However, a large segment of women tend to feel more sluggish in the postpartum period, due to the extreme toll that delivery can take on your body, alongside the new task of caring for a newborn. Especially if you’re a new mama or if you have other young children at home to care for, the postpartum time can be really intense. If this is you, aim to manage your energy as best you can by prioritizing SLEEP. The laundry and house cleaning can wait, if it means you’re able to take an hour nap when your baby is sleeping. Sleep is precious in these first few months, and should be priority number one above all else! Also be willing to ask for help. You don’t have to be a superwoman and think you need to do it all yourself.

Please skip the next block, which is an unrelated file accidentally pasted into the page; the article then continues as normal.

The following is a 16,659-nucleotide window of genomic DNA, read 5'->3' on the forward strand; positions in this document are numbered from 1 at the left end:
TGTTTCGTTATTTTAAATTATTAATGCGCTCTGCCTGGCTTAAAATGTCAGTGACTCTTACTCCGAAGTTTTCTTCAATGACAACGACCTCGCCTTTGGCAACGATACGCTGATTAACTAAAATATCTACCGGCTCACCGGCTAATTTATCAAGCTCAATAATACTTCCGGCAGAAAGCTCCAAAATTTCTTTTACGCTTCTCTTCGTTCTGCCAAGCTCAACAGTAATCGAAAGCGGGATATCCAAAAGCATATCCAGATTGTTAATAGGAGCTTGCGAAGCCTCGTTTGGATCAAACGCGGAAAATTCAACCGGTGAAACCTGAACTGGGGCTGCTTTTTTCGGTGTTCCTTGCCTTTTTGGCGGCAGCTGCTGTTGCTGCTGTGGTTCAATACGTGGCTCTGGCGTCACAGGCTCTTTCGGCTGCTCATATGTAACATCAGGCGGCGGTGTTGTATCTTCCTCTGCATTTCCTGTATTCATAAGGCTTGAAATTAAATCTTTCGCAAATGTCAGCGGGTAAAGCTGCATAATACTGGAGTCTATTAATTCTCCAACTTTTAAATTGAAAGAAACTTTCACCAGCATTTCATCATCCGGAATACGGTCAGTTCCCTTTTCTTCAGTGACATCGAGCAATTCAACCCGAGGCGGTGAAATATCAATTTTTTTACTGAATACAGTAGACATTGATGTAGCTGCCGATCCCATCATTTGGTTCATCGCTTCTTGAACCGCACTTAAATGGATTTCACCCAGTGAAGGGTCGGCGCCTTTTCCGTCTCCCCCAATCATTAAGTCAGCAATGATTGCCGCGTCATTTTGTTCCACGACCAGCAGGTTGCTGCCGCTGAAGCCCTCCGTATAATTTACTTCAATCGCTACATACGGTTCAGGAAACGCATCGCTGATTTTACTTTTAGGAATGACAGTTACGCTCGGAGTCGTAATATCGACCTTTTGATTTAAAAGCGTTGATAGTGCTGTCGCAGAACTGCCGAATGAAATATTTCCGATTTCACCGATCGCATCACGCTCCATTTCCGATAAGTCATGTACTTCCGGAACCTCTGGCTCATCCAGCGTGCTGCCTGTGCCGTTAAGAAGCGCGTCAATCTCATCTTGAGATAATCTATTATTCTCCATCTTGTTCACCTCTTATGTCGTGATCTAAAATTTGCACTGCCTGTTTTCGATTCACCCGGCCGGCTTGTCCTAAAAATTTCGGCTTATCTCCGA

While your breasts were likely growing throughout your pregnancy, you will notice a dramatic shift in the two-to-three days following giving birth. Specifically, your breasts will likely grow another one-to-two cup sizes as they become engorged with milk.
Your breasts will potentially start to feel sore, swollen, and flushed. You will also likely begin to experience milk leakage for several weeks following your pregnancy, even if you’ve decided that breastfeeding is not right for you.
The size of your breasts will often go back down to what you were used to pre-pregnancy (or even smaller sometimes), assuming that you go back to your pre-pregnancy weight – which, remember, takes TIME.